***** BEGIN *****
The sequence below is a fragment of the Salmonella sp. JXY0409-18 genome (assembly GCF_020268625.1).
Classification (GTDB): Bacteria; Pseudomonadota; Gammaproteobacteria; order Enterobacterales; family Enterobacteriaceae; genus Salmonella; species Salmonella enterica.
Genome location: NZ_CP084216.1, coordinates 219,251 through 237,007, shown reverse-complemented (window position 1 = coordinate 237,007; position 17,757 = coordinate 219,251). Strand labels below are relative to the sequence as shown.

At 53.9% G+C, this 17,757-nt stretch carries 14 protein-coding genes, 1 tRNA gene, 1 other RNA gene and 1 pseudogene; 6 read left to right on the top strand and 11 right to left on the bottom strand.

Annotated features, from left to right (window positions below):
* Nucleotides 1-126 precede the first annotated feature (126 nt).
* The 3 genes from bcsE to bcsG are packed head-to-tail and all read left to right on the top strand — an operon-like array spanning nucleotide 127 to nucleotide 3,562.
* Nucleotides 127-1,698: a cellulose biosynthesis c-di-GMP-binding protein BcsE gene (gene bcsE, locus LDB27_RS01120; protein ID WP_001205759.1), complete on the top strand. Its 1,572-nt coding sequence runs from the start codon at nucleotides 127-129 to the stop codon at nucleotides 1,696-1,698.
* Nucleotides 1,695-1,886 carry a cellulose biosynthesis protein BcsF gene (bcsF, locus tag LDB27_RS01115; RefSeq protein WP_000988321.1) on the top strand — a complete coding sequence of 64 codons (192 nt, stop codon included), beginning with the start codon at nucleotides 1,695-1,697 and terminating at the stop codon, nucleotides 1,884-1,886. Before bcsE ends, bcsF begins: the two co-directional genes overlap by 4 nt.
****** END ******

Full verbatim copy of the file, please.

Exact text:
The sequence below is a fragment of the Salmonella sp. JXY0409-18 genome (assembly GCF_020268625.1).
Classification (GTDB): Bacteria; Pseudomonadota; Gammaproteobacteria; order Enterobacterales; family Enterobacteriaceae; genus Salmonella; species Salmonella enterica.
Genome location: NZ_CP084216.1, coordinates 219,251 through 237,007, shown reverse-complemented (window position 1 = coordinate 237,007; position 17,757 = coordinate 219,251). Strand labels below are relative to the sequence as shown.

At 53.9% G+C, this 17,757-nt stretch carries 14 protein-coding genes, 1 tRNA gene, 1 other RNA gene and 1 pseudogene; 6 read left to right on the top strand and 11 right to left on the bottom strand.

Annotated features, from left to right (window positions below):
* Nucleotides 1-126 precede the first annotated feature (126 nt).
* The 3 genes from bcsE to bcsG are packed head-to-tail and all read left to right on the top strand — an operon-like array spanning nucleotide 127 to nucleotide 3,562.
* Nucleotides 127-1,698: a cellulose biosynthesis c-di-GMP-binding protein BcsE gene (gene bcsE, locus LDB27_RS01120; protein ID WP_001205759.1), complete on the top strand. Its 1,572-nt coding sequence runs from the start codon at nucleotides 127-129 to the stop codon at nucleotides 1,696-1,698.
* Nucleotides 1,695-1,886 carry a cellulose biosynthesis protein BcsF gene (bcsF, locus tag LDB27_RS01115; RefSeq protein WP_000988321.1) on the top strand — a complete coding sequence of 64 codons (192 nt, stop codon included), beginning with the start codon at nucleotides 1,695-1,697 and terminating at the stop codon, nucleotides 1,884-1,886. Before bcsE ends, bcsF begins: the two co-directional genes overlap by 4 nt.